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YE nymphs of Solyma! begin the song:
To heavenly themes sublimer strains belong.
The mossy fountains, and the sylvan shades,
The dreams of Pindus, and th' Aonian maids,
Delight no more— -O thou my voice inspire
Who touch'd Isaiah's hallow'd lips with fire!
Rapt into future times, the bard begun :
A virgin shall conceive, a virgin bear a son!1

1 Virg. Ecl. iv. ver. 6.


Jam redit et Virgo, redeunt Saturnia regna;
Jam nova progenies cœlo demittitur alto.

Te duce, si qua manent sceleris vestigia nostri,
Irrita perpetua solvent formidine terras....
Pacatumque reget patriis virtutibus orbem.

'Now the virgin returns, now the kingdom of Saturn returns, now a new progeny is sent down from high heaven. By means of thee, whatever relics of our crimes remain, shall be wiped away, and free the world from perpetual fears. He shall govern the earth in peace, with the virtues of his father.' Isaiah, ch. vii. ver. 14. 'Behold, a virgin shall conceive and bear a son.' Chap. ix. ver. 6, 7. Unto us a child is born, unto us a son is given... the Prince of Peace: of the increase of his government, and of his peace, there shall be no end, upon the throne of David, and upon his kingdom, to order it, and to establish it, with judgment and with justice, from henceforth even for ever.'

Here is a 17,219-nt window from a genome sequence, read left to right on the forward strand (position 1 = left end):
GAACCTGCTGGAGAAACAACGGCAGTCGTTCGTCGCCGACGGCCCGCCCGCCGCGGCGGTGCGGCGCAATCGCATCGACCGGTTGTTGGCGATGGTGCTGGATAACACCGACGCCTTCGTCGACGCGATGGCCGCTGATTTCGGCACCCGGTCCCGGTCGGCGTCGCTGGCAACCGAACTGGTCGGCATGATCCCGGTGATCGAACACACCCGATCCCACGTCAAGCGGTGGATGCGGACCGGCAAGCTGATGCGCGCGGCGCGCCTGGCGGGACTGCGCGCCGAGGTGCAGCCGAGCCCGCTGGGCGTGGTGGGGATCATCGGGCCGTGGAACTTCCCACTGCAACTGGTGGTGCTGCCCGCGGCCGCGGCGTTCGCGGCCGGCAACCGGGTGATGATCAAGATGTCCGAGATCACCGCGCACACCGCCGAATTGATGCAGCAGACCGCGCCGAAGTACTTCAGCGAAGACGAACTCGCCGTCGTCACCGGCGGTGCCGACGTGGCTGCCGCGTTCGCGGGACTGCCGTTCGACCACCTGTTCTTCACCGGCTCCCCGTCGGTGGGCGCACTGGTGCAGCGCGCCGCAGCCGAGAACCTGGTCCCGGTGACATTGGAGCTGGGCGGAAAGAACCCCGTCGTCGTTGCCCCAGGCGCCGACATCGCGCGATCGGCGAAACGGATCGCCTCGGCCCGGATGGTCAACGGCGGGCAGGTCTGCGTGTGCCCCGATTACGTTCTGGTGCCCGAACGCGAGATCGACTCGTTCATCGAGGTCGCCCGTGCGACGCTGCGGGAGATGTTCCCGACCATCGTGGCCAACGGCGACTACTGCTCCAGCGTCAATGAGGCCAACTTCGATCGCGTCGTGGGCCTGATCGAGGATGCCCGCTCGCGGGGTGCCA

From Jesse's root behold a branch arise,
Whose sacred flower with fragrance fills the skies:
Th' ethereal spirit o'er its leaves shall move,
And on its top descends the mystic dove.
Ye heavens! from high the dewy nectar pour,
And in soft silence shed the kindly shower!
The sick and weak the healing plant shall aid,
From storms a shelter, and from heat a shade.
All crimes shall cease, and ancient fraud, shall fail;
Returning Justice lift aloft her scale;

Peace o'er the world her olive wand extend,
And white-rob'd Innocence from Heaven descend.
Swift fly the years, and rise th' expected morn!
O spring to light, auspicious babe! be born.
See Nature hastes her earliest wreaths to bring,

2 Isaiah, ch. xi. ver. 1.

4 Ch. xxv. ver. 4.

6 Virg. Ecl. iv. ver. 18.


8 Ch. xlv. ver. 8.
6 Ch. ix. ver. 7.

At tibi prima, puer, nullo munuscula cultu,
Errantes hederas passim cum baccare tellus,
Mixtaque ridenti colocasia fundet acantho-

Ipsa tibi blandos fundent cunabula flores.

'For thee, O child, shall the earth, without being tilled, produce her early offerings; winding ivy, mixed with baccar, and colocasia with smiling acanthus. Thy cradle shall pour forth pleasing flowers about thee.'

Isaiah, ch. xxxv. ver. 1. 'The wilderness and the solitary place shall be glad.. and the desert shall rejoice and blossom as the rose.' Ch. Ix. ver. 13. The glory of Lebanon shall come unto thee, the fir-tree, the pine-tree, and the box together, to beautify the place of my sanctuary.'

With all the incense of the breathing spring:
See lofty Lebanon' his head advance,
See nodding forests on the mountains dance :
See spicy clouds from lowly Saron rise,
And Carmel's flowery top perfumes the skies!
Hark! a glad voice the lonely desert cheers;8
Prepare the way!9 a God, a God appears!
A God, a God! the vocal hills reply;
The rocks proclaim th' approaching Deity.


7 Isaiah, ch. xxxv. ver. 2.

8 Virg. Ecl. iv. ver. 48, Ecl. v. ver. 62.

Aggredere ô magnos, aderit jam tempus, honores,
Cara deûm soboles, magnum Jovis incrementum!.